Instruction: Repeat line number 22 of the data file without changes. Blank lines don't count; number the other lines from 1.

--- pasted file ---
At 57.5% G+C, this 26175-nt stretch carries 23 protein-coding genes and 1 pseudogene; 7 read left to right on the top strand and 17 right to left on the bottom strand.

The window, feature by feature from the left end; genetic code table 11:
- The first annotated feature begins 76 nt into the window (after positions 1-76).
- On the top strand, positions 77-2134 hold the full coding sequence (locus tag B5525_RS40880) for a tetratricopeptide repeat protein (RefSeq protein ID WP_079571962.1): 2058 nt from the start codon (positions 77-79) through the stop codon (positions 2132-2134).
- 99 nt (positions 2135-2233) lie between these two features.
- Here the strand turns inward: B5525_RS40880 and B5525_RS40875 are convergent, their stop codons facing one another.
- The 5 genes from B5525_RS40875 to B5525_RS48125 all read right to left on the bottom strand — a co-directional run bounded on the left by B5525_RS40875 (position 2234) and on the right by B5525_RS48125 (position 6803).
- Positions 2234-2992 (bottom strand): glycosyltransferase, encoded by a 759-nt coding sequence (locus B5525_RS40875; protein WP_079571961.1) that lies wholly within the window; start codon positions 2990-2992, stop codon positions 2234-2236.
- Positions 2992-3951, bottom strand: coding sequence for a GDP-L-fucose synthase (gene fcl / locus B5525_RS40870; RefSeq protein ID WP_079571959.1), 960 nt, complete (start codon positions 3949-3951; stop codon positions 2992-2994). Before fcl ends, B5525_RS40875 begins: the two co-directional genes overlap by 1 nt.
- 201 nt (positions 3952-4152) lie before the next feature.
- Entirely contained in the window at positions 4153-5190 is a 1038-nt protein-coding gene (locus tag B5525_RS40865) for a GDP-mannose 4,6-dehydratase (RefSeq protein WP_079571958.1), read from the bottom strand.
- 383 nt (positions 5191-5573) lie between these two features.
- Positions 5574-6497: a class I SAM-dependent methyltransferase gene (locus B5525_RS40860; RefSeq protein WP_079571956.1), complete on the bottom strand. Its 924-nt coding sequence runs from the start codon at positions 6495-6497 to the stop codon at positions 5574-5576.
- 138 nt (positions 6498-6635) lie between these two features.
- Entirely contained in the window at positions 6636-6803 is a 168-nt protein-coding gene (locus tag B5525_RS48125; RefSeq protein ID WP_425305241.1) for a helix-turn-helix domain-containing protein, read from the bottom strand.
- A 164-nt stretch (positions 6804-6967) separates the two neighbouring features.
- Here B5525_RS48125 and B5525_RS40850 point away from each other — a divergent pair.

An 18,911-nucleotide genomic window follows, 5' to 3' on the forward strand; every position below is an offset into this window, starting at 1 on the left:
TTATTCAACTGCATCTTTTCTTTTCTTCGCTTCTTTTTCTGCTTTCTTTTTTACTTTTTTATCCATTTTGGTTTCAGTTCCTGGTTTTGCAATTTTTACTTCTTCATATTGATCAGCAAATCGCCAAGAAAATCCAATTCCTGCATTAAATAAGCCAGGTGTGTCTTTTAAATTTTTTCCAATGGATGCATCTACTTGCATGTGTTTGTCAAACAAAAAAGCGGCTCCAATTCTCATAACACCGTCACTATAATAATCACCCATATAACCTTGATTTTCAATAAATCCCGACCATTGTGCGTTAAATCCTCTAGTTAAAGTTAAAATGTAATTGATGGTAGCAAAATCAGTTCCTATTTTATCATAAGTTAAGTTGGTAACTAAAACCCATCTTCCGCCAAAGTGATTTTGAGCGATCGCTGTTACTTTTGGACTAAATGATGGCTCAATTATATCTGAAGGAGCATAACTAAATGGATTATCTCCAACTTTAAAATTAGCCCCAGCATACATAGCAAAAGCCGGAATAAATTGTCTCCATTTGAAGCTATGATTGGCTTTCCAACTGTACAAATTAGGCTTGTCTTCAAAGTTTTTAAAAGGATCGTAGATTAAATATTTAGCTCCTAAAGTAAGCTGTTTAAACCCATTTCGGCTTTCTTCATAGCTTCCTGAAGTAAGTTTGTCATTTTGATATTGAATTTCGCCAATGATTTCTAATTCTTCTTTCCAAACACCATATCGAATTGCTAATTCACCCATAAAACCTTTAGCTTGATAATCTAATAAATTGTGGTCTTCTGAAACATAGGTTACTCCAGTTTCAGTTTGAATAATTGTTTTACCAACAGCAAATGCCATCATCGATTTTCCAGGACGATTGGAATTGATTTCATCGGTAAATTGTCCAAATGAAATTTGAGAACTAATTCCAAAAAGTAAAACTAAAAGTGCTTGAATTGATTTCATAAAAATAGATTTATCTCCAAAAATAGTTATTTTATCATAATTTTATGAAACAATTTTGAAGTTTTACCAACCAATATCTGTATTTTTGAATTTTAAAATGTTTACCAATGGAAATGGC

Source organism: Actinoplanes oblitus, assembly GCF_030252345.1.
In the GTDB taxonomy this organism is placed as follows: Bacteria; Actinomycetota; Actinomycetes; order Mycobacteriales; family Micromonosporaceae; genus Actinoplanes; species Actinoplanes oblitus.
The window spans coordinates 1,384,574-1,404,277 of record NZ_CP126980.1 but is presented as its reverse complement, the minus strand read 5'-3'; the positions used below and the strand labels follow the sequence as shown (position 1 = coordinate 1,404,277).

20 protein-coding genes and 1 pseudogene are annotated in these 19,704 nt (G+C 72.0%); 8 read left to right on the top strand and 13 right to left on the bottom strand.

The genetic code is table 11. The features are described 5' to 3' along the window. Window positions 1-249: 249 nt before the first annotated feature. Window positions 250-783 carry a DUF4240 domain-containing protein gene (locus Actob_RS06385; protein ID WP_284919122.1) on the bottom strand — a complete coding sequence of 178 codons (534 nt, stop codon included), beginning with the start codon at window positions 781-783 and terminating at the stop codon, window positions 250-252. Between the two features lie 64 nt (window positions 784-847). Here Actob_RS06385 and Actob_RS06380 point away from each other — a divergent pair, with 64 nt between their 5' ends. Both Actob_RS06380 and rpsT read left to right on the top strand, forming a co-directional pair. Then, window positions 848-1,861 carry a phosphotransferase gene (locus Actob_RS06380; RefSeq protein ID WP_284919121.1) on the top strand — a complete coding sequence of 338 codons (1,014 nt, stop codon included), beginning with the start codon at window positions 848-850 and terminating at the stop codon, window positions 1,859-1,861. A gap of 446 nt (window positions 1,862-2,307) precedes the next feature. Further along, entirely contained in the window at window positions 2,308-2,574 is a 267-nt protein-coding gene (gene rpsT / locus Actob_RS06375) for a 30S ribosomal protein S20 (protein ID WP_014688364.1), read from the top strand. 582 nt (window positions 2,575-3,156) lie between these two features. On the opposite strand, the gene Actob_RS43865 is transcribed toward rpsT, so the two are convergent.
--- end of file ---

The window spans coordinates 1,384,574-1,404,277 of record NZ_CP126980.1 but is presented as its reverse complement, the minus strand read 5'-3'; the positions used below and the strand labels follow the sequence as shown (position 1 = coordinate 1,404,277).